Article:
Roughly, Hard Work Rewards salute for Gardner at Alice Springs

Racing Online - Tips - Roughly, Hard Work Rewards salute for Gardner at Alice Springs
Trainer Paul Gardner with his sons

After having a three-year break from training, Alice Springs-based has made a grand return with some success in November.

Gardner, who had his first winner with Private Express at Toowoomba in March 1995, has recently attained his owner-trainer licence and currently has Roughly, , Fair Go, Miss Mcgregor and Design Artist at his disposal.

The in-form Roughly, a 10-year-old mare, and Hard Work Rewards, a nine-year-old mare, who both won at on Saturday, were previously under the care of fellow Red Centre trainer Leah Walling-Denton.

Eight-year-old gelding Fair Go, formerly trained by Aileen Vanderfeen in Bendigo, is a recent arrival and has had three starts in the Alice with his best effort a third, while Miss Mcgregor and Design Artist have yet to make their NT debut.

Miss Mcgregor, a five-year-old mare, was formerly trained by Karen McCarroll in Wellington in NSW, and Design Artist, a four-year-old mare, was formerly trained by Darryl Rolfe in Canberra.

Roughly, High Work Rewards and Fair Go have in nine races since November 5, when Gardner officially returned as a trainer with Roughly (twice) and High Work Rewards saluting.

Before Gardner stepped away from training, six-year-old Roughly was his one and only runner at Pioneer Park on July 13, 2019, with the mare coming third.

“Unfortunately, things weren't going too well for me and I got out of training – it's been a long road back,” Gardner said.

“That wasn't the only issue, I had a lot of other things going on in my life at the time.

“Marriage breakdown after nearly 30 years and then I got cancer.

“Seven operations I ended up having in a couple of years – they kept missing the cancer.

“All good at the moment, every three months I've got to have a checkup.

“I worked in the industry for a fair while before I got my owner-trainer licence.

“That was always the plan, to get back training – I've just got my own horses and it's paying off at the moment.”

The renaissance of Roughly since July has engulfed NT racing, and justifiably so as she has had her leg injuries, so the fact she is still racing after debuting in Bendigo in March 2016 is a great story.

Before debuting for Gardner in June 2017, Roughly was trained by in Victoria and then , who started out in before relocating to .

Roughly, who has had 58 starts for 16 wins – including six wins in her past 11 starts – was seemingly bound for retirement after winning over 1200m in the Alice in September 2020, but in May 2022 she made her with a sixth over 1000m in the Red Centre.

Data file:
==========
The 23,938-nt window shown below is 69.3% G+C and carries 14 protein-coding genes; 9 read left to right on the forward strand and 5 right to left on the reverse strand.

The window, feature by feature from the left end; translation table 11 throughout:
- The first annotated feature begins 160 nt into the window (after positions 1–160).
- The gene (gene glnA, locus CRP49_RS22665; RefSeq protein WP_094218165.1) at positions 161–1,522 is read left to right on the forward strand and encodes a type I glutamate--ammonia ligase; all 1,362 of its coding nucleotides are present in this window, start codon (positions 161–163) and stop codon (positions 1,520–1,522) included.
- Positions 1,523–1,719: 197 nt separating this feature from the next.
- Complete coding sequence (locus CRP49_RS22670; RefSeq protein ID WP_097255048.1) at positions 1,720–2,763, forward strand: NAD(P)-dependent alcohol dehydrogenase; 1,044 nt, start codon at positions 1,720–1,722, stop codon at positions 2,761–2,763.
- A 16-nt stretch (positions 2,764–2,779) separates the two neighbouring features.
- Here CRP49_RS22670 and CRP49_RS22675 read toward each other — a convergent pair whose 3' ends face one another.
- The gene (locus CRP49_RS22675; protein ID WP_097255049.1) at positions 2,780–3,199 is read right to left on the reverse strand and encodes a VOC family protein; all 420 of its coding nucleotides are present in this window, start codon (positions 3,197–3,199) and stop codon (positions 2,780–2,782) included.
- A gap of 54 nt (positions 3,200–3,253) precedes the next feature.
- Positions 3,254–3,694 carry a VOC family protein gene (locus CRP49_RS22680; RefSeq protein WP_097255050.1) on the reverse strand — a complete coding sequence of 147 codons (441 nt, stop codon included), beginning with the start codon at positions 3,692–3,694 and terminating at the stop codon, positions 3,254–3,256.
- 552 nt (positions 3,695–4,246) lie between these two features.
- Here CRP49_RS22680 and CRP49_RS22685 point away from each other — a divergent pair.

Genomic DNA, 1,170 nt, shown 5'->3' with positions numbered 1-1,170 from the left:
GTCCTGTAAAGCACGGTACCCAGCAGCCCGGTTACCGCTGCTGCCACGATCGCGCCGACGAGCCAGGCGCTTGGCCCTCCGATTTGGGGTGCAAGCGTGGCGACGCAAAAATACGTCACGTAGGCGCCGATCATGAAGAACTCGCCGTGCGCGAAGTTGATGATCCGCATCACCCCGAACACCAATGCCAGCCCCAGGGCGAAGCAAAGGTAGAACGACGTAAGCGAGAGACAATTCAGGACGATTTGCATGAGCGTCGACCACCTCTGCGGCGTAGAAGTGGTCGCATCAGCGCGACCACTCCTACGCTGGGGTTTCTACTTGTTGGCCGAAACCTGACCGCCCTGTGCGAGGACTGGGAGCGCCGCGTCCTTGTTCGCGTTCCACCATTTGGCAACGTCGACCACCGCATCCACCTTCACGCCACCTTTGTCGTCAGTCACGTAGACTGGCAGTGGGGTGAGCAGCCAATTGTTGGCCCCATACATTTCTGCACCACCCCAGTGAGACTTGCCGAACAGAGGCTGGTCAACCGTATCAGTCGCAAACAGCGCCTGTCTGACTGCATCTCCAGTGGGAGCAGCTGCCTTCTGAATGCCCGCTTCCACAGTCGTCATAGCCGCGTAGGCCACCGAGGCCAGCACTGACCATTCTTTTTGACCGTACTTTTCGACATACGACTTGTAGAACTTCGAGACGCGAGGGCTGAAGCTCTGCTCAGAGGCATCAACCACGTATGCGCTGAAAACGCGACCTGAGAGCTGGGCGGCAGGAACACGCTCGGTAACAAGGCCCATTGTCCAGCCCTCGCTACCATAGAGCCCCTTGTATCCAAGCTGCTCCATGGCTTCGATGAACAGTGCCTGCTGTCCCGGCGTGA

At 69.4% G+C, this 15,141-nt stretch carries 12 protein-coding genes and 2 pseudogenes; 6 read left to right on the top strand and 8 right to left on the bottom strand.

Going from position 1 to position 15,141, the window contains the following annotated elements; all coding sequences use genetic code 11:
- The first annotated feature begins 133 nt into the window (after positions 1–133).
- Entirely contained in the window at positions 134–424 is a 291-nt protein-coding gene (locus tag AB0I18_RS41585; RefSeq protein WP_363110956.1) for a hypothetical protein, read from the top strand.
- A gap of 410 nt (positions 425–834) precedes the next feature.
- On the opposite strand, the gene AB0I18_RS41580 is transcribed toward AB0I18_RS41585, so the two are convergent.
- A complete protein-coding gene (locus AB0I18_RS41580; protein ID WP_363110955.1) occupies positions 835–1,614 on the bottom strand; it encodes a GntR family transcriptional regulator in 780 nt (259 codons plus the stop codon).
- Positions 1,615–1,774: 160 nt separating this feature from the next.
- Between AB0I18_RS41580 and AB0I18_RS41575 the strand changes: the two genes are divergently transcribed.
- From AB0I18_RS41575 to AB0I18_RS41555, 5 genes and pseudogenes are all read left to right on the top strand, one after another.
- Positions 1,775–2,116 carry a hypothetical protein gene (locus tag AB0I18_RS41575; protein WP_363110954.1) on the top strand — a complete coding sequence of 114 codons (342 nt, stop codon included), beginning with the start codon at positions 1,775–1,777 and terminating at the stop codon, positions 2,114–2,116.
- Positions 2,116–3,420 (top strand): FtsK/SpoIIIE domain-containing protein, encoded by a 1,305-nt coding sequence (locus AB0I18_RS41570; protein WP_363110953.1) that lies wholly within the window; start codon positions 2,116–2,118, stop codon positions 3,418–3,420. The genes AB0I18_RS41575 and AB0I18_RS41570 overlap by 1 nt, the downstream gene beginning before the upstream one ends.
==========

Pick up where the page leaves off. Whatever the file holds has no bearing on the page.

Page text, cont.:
“My son Jeremy and a couple of others were in her at the time and she got to a stage where they thought she couldn't go on,” Gardner said.

“When she was with trainer Carly Cook she wasn't 100 per cent, so they spelled her and my son bought her out with a couple of owners and we put her in the paddock and basically just let her be a horse for a couple years – she's come back all healed and strengthened up.

“It's good, we've given her the time, I've come back around the same time – she obviously went with to start with because I was working for Phil and then went to Leah Walling-Denton.”

Hard Work Rewards, who didn't race for five years after injuring her back offside fetlock in Darwin in July 2017, is also back in action.

After winning her comeback race for Walling-Denton in August, she had a further seven starts before saluting for Gardner on Saturday.

“The Sydney vet who did the operation on Hard Work Rewards in Darwin did a really good job,” Gardner said.

“It went vertical through the joint – the vet had to pin it and screw it from different angles to hold it together without restricting the joint.

“My son had her X-rayed in the Adelaide Hills by a vet just to check it out and they said that she had a bit of arthritis, it looked OK, but they could see a little bit of an issue with it.

“At that time we decided to retire her and just put her in foal, and because she's that quiet she'd make a beautiful pony for the grand-daughters or daughter-in-law.

“She then had a foal and when we brought her back to Alice we had her X-rayed again and it all looked really good, so we went forward with her.”

With the support of his family, Gardner has a spring back in his step.

“I've got three boys – Jeremy, Joshua and Jacob – they were all there at the races on Saturday,” Gardner said.

“They all help out, along with my daughter-in-law Dani, who is married to Jeremy – they've stuck by me as I went through a pretty dark stage there for a while.

“I've made some 14 trips to Darwin for operations, chemotherapy and radiation and all that sort of stuff, but they've done a really good job.

“It's actually a cancer that they've never seen before, it shows under the microscope as a skin cancer (BCC), but it was starting to do what melanomas do, so they were taken aback why it was so aggressive.

“But it's all worked out good, the doctors have got on top of it, so at the moment I'm clear.”

Gardner's stable will no doubt increase, and looking ahead to 2023 all appears promising, but at the moment Roughly and Hard Work Rewards are certainly the shining lights.

“Next week (December 4) there's a 1400 for High Work Rewards and Roughly in their own grade,” Gardner said.

“I think that could be it for them both for just a while.

“They're pretty old girls, but I won't spell them so to speak, but they will get nice little let ups and a bit of a freshen up.

“So they're in next week and I'll work it out from there, but I'm looking to give them a little bit of time off, but not too much.”

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